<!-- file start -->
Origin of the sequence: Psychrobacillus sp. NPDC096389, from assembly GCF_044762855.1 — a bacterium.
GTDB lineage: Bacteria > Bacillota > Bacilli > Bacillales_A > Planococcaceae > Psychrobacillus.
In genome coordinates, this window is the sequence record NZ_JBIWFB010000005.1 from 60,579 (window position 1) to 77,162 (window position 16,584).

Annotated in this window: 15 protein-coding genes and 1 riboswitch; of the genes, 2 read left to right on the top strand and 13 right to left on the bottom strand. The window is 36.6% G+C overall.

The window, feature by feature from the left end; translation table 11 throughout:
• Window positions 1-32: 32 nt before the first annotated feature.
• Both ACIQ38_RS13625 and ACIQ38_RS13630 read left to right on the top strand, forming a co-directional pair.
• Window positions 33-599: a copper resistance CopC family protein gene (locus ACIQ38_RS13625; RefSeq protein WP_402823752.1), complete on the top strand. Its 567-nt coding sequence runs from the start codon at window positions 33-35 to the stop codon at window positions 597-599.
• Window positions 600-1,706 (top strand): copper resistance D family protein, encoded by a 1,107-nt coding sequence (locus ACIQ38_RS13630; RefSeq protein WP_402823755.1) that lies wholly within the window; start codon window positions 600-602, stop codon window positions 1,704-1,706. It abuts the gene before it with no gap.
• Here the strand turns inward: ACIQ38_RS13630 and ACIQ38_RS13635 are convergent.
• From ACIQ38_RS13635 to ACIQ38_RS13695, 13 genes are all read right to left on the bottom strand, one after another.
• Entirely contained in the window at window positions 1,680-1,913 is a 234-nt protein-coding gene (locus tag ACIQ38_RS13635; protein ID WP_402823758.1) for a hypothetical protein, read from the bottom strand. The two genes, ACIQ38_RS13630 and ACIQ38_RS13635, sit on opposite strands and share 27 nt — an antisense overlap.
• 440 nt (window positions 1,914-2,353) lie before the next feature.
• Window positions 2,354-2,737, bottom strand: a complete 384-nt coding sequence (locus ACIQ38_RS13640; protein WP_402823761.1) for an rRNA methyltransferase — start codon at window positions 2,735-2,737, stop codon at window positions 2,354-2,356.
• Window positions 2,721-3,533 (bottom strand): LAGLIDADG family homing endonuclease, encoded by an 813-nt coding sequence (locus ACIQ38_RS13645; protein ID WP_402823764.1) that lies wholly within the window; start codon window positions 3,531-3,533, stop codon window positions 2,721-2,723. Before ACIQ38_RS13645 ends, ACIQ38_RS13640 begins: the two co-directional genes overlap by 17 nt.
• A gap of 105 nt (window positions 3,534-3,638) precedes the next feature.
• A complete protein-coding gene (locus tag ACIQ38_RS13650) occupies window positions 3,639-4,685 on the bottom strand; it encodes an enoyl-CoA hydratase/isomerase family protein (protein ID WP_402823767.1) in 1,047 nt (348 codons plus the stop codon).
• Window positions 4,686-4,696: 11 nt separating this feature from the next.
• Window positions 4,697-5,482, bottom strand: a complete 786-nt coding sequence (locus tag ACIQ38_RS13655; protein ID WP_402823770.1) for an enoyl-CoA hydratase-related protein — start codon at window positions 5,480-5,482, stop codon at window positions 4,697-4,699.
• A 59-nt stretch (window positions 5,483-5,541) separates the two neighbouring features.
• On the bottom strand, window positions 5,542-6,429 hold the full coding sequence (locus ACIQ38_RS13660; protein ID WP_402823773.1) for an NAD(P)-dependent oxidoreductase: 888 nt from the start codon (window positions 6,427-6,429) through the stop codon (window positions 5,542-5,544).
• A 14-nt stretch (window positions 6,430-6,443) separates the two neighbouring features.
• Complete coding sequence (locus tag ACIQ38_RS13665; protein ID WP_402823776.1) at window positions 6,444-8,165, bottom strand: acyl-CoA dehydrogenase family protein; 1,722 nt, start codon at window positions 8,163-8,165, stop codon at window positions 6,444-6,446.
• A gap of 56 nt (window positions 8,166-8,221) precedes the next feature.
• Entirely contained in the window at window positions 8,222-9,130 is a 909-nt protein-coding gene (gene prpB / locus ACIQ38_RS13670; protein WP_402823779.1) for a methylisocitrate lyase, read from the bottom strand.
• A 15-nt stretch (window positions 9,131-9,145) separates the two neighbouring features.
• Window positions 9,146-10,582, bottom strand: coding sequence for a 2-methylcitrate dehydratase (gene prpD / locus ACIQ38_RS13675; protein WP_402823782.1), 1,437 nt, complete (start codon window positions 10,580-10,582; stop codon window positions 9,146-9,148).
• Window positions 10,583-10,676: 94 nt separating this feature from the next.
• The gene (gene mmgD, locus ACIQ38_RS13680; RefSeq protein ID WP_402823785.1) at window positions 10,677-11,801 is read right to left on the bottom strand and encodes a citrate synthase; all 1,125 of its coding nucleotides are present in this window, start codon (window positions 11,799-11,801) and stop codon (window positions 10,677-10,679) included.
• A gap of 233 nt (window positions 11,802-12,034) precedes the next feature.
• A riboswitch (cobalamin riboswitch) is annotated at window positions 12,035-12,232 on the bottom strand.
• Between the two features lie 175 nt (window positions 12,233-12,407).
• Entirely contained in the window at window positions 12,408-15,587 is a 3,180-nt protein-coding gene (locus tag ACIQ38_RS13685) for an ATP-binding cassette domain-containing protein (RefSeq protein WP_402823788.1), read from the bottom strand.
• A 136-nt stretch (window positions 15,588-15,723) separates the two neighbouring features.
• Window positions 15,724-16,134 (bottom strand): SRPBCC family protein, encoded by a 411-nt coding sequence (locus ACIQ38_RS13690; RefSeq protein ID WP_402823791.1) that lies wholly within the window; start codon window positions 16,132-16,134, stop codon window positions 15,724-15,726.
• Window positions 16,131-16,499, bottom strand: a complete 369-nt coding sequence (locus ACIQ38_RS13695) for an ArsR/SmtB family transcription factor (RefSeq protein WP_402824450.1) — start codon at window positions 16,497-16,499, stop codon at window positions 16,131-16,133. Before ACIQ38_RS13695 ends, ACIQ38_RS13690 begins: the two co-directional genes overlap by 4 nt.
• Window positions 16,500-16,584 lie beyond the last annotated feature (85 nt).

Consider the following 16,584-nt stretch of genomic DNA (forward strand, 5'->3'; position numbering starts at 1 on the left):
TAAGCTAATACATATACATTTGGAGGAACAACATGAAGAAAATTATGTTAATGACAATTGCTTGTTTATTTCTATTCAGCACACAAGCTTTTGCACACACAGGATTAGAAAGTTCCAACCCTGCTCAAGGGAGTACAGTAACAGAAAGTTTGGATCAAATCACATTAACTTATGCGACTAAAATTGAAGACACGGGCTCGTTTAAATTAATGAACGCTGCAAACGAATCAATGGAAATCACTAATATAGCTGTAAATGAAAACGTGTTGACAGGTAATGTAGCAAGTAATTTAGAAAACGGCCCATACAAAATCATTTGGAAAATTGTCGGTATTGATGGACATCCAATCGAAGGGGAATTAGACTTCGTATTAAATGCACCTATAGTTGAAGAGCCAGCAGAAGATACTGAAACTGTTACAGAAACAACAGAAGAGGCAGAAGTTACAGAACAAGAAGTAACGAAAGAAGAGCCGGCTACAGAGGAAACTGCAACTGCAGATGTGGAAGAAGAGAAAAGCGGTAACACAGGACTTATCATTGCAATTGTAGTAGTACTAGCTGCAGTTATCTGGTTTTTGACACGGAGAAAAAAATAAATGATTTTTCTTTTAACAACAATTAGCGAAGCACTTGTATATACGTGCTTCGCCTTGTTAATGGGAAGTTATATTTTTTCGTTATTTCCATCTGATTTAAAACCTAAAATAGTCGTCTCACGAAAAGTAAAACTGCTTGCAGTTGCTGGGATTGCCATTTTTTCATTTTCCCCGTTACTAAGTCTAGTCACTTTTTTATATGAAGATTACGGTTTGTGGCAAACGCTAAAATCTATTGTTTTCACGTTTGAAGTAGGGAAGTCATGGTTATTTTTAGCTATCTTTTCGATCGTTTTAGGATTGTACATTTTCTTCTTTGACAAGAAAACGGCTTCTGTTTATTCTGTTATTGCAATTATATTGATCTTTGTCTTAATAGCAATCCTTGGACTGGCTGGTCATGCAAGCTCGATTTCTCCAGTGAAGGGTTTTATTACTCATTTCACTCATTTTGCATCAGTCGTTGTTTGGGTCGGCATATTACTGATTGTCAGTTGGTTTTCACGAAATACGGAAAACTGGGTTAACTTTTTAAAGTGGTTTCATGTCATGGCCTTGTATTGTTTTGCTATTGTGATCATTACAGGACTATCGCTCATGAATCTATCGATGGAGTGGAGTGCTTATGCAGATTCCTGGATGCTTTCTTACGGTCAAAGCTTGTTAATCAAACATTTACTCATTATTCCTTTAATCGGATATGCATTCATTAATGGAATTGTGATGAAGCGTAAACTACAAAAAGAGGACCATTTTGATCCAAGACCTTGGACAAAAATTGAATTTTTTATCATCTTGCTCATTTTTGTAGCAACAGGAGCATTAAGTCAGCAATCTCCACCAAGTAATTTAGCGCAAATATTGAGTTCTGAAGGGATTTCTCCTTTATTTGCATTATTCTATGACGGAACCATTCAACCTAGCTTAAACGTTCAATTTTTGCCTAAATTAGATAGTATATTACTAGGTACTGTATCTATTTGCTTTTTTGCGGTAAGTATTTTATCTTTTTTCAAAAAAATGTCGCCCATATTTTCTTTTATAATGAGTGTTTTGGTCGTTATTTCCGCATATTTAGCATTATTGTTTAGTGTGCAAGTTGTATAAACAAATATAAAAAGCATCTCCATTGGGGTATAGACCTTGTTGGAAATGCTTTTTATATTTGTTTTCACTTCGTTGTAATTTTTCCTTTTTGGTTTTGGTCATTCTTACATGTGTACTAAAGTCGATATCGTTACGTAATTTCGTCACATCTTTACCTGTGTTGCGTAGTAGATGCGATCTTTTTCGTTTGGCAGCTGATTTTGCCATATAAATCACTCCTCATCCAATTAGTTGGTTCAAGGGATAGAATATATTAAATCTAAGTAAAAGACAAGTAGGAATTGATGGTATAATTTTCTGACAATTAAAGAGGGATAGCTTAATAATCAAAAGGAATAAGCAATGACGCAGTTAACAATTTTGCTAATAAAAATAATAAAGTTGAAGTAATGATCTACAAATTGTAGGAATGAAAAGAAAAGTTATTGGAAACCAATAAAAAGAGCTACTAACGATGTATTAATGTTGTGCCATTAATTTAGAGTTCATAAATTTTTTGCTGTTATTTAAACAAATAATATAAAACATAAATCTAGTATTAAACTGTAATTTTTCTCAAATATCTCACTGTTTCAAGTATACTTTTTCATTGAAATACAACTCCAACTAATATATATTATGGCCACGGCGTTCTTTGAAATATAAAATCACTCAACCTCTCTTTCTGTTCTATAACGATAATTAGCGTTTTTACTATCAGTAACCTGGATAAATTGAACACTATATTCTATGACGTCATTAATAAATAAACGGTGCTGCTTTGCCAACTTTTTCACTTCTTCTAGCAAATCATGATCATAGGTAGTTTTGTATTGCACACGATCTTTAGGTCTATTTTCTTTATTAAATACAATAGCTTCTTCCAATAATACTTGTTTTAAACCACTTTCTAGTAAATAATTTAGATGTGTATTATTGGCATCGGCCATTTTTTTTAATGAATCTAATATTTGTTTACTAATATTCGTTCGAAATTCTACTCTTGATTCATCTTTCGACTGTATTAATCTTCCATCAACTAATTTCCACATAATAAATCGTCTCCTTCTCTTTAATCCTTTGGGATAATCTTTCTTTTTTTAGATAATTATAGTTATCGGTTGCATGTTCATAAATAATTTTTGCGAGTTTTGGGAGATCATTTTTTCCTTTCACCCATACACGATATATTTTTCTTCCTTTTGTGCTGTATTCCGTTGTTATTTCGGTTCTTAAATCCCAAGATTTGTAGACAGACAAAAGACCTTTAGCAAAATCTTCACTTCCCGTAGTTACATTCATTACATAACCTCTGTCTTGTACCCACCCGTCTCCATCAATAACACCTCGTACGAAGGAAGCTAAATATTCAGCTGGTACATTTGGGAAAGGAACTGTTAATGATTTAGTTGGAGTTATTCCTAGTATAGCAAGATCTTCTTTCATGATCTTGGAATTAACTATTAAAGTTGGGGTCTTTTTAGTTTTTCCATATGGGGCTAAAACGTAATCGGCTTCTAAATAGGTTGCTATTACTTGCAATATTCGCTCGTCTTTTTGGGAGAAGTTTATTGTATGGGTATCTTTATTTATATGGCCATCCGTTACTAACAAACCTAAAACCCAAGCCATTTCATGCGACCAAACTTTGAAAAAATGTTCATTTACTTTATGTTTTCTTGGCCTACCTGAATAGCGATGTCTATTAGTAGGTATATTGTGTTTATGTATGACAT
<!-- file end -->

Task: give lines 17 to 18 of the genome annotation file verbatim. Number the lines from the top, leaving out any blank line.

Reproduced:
• A complete protein-coding gene (locus tag ACIQ38_RS13650) occupies window positions 3,639-4,685 on the bottom strand; it encodes an enoyl-CoA hydratase/isomerase family protein (protein ID WP_402823767.1) in 1,047 nt (348 codons plus the stop codon).
• Window positions 4,686-4,696: 11 nt separating this feature from the next.